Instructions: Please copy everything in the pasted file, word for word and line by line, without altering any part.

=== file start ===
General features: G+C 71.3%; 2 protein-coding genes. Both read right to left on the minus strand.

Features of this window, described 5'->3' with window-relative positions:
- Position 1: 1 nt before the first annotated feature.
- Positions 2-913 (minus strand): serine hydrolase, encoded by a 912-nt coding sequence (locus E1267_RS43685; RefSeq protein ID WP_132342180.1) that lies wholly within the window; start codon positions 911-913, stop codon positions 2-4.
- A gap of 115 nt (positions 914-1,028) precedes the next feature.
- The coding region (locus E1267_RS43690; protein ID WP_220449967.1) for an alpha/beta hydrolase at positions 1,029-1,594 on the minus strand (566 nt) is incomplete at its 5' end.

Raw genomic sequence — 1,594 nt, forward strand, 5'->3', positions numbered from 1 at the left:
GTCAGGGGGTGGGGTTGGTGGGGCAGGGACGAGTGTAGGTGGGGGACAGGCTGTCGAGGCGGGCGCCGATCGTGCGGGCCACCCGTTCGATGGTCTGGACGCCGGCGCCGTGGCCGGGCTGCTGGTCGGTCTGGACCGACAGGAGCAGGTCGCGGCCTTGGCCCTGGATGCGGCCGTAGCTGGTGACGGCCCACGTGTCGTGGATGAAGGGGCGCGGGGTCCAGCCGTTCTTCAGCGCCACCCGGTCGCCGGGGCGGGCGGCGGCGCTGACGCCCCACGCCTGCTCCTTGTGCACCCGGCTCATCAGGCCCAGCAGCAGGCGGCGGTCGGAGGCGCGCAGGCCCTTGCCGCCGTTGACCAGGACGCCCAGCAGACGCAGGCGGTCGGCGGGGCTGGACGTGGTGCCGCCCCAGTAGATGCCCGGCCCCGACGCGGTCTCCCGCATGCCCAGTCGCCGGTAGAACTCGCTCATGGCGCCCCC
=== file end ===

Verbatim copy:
General features: G+C 71.3%; 2 protein-coding genes. Both read right to left on the minus strand.

Features of this window, described 5'->3' with window-relative positions:
- Position 1: 1 nt before the first annotated feature.
- Positions 2-913 (minus strand): serine hydrolase, encoded by a 912-nt coding sequence (locus E1267_RS43685; RefSeq protein ID WP_132342180.1) that lies wholly within the window; start codon positions 911-913, stop codon positions 2-4.
- A gap of 115 nt (positions 914-1,028) precedes the next feature.
- The coding region (locus E1267_RS43690; protein ID WP_220449967.1) for an alpha/beta hydrolase at positions 1,029-1,594 on the minus strand (566 nt) is incomplete at its 5' end.

Raw genomic sequence — 1,594 nt, forward strand, 5'->3', positions numbered from 1 at the left:
GTCAGGGGGTGGGGTTGGTGGGGCAGGGACGAGTGTAGGTGGGGGACAGGCTGTCGAGGCGGGCGCCGATCGTGCGGGCCACCCGTTCGATGGTCTGGACGCCGGCGCCGTGGCCGGGCTGCTGGTCGGTCTGGACCGACAGGAGCAGGTCGCGGCCTTGGCCCTGGATGCGGCCGTAGCTGGTGACGGCCCACGTGTCGTGGATGAAGGGGCGCGGGGTCCAGCCGTTCTTCAGCGCCACCCGGTCGCCGGGGCGGGCGGCGGCGCTGACGCCCCACGCCTGCTCCTTGTGCACCCGGCTCATCAGGCCCAGCAGCAGGCGGCGGTCGGAGGCGCGCAGGCCCTTGCCGCCGTTGACCAGGACGCCCAGCAGACGCAGGCGGTCGGCGGGGCTGGACGTGGTGCCGCCCCAGTAGATGCCCGGCCCCGACGCGGTCTCCCGCATGCCCAGTCGCCGGTAGAACTCGCTCATGGCGCCCCC